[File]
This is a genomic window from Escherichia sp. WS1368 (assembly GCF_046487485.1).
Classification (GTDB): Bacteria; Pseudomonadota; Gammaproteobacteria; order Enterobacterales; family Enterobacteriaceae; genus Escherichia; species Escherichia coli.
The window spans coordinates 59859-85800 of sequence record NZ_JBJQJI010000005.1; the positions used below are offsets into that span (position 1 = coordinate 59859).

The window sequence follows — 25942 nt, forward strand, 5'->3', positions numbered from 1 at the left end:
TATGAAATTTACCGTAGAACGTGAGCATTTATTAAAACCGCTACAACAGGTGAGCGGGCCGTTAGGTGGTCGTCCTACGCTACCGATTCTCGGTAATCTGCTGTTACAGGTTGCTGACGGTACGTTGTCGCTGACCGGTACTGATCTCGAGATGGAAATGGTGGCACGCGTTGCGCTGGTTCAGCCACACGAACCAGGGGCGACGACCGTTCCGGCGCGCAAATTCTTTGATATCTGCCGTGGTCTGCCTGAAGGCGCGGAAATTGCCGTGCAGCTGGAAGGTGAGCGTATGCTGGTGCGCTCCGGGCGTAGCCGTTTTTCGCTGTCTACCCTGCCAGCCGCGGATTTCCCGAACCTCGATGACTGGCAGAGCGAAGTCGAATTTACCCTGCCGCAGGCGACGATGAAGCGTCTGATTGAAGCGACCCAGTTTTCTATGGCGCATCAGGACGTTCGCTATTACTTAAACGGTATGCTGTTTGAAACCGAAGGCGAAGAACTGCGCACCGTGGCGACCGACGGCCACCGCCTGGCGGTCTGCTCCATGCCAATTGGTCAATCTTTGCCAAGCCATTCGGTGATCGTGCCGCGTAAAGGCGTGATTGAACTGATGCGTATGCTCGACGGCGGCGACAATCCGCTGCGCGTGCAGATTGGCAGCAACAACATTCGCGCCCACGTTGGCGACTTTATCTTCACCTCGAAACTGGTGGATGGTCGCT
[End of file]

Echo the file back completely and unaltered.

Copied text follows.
This is a genomic window from Escherichia sp. WS1368 (assembly GCF_046487485.1).
Classification (GTDB): Bacteria; Pseudomonadota; Gammaproteobacteria; order Enterobacterales; family Enterobacteriaceae; genus Escherichia; species Escherichia coli.
The window spans coordinates 59859-85800 of sequence record NZ_JBJQJI010000005.1; the positions used below are offsets into that span (position 1 = coordinate 59859).

The window sequence follows — 25942 nt, forward strand, 5'->3', positions numbered from 1 at the left end:
TATGAAATTTACCGTAGAACGTGAGCATTTATTAAAACCGCTACAACAGGTGAGCGGGCCGTTAGGTGGTCGTCCTACGCTACCGATTCTCGGTAATCTGCTGTTACAGGTTGCTGACGGTACGTTGTCGCTGACCGGTACTGATCTCGAGATGGAAATGGTGGCACGCGTTGCGCTGGTTCAGCCACACGAACCAGGGGCGACGACCGTTCCGGCGCGCAAATTCTTTGATATCTGCCGTGGTCTGCCTGAAGGCGCGGAAATTGCCGTGCAGCTGGAAGGTGAGCGTATGCTGGTGCGCTCCGGGCGTAGCCGTTTTTCGCTGTCTACCCTGCCAGCCGCGGATTTCCCGAACCTCGATGACTGGCAGAGCGAAGTCGAATTTACCCTGCCGCAGGCGACGATGAAGCGTCTGATTGAAGCGACCCAGTTTTCTATGGCGCATCAGGACGTTCGCTATTACTTAAACGGTATGCTGTTTGAAACCGAAGGCGAAGAACTGCGCACCGTGGCGACCGACGGCCACCGCCTGGCGGTCTGCTCCATGCCAATTGGTCAATCTTTGCCAAGCCATTCGGTGATCGTGCCGCGTAAAGGCGTGATTGAACTGATGCGTATGCTCGACGGCGGCGACAATCCGCTGCGCGTGCAGATTGGCAGCAACAACATTCGCGCCCACGTTGGCGACTTTATCTTCACCTCGAAACTGGTGGATGGTCGCT